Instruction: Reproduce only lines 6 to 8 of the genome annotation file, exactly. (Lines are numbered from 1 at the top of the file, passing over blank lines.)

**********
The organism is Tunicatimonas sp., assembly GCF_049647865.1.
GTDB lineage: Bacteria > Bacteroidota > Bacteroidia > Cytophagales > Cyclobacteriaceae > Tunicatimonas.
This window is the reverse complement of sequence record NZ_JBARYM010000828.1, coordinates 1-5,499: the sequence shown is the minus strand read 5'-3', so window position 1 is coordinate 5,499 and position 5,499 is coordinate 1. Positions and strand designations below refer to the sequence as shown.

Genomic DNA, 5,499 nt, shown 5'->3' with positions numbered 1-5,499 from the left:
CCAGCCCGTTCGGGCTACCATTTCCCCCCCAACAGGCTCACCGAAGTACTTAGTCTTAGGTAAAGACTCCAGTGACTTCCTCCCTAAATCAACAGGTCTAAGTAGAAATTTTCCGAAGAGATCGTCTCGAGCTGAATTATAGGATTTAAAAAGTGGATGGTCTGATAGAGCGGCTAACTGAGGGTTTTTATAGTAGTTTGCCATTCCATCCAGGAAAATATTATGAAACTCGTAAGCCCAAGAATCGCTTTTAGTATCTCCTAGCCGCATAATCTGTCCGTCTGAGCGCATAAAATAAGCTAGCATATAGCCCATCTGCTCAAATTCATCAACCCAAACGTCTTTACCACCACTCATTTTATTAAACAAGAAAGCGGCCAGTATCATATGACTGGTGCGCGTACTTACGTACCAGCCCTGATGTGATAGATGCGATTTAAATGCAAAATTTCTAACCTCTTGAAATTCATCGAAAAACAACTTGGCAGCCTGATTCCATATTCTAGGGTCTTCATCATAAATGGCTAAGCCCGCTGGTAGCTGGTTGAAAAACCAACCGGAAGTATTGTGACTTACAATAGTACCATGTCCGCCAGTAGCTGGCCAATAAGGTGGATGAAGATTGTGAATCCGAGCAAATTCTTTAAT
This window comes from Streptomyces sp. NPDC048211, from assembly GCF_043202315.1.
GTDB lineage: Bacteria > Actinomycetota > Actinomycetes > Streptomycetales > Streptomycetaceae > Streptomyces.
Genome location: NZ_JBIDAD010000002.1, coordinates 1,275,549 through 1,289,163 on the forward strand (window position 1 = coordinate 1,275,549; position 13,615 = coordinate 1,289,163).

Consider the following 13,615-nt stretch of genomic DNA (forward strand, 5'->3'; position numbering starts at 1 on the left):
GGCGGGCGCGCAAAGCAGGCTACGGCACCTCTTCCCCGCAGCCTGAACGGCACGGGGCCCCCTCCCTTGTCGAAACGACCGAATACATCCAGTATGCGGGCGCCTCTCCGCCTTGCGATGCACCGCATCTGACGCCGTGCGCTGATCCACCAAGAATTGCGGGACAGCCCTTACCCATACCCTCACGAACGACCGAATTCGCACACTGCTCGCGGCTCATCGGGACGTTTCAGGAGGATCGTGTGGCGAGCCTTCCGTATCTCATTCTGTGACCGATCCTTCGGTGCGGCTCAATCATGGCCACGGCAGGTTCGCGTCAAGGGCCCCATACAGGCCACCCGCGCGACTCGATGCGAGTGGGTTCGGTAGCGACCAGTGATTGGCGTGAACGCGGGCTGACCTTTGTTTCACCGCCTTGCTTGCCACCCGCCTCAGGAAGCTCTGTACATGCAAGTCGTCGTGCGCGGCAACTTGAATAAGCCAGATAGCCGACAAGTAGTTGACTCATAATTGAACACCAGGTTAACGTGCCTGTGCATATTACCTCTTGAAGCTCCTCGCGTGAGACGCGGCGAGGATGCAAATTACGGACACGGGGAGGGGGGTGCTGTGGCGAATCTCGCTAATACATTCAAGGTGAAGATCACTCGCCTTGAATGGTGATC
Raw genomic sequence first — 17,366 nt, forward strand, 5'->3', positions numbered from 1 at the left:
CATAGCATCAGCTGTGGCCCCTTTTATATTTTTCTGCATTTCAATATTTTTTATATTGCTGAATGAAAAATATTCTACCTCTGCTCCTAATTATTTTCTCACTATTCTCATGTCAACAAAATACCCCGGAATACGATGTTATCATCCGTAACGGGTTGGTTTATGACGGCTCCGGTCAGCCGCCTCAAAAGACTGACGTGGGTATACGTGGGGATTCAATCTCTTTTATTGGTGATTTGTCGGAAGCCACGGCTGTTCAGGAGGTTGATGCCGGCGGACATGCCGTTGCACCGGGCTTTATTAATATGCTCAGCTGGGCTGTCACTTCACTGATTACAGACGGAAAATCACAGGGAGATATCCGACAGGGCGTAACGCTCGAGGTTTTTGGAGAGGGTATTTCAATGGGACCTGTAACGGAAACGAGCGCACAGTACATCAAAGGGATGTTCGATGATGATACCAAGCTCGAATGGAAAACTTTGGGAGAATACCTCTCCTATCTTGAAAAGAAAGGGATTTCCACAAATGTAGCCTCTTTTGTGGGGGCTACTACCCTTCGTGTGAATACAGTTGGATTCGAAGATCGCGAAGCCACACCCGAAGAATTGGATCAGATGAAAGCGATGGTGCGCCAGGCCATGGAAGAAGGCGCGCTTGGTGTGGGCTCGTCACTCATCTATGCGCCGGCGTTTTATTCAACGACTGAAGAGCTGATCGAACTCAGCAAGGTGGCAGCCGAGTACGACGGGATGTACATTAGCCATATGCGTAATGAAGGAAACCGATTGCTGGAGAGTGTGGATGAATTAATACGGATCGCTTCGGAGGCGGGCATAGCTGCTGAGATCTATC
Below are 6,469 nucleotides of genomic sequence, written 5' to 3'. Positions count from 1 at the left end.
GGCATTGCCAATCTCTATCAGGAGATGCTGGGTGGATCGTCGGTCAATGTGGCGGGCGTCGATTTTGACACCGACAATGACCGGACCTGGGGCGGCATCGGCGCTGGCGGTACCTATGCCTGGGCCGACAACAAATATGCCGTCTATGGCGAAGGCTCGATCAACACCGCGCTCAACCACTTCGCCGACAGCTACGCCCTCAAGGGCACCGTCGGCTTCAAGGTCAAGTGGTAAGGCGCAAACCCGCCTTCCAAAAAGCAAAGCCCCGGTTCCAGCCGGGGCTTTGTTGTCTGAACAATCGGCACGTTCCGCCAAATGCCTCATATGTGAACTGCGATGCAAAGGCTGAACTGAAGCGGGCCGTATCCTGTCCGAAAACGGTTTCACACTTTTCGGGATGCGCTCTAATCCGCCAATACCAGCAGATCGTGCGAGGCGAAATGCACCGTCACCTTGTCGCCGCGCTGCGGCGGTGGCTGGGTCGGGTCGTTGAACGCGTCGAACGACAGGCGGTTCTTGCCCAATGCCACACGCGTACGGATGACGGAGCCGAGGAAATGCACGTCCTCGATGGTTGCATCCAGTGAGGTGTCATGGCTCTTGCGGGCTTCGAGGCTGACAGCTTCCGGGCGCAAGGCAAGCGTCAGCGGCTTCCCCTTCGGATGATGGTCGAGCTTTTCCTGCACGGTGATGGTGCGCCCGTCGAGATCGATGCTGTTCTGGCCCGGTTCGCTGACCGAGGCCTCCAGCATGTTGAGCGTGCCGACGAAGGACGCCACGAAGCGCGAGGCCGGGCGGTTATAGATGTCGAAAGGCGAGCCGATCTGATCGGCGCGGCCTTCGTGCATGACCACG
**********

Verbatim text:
This window comes from Streptomyces sp. NPDC048211, from assembly GCF_043202315.1.
GTDB lineage: Bacteria > Actinomycetota > Actinomycetes > Streptomycetales > Streptomycetaceae > Streptomyces.
Genome location: NZ_JBIDAD010000002.1, coordinates 1,275,549 through 1,289,163 on the forward strand (window position 1 = coordinate 1,275,549; position 13,615 = coordinate 1,289,163).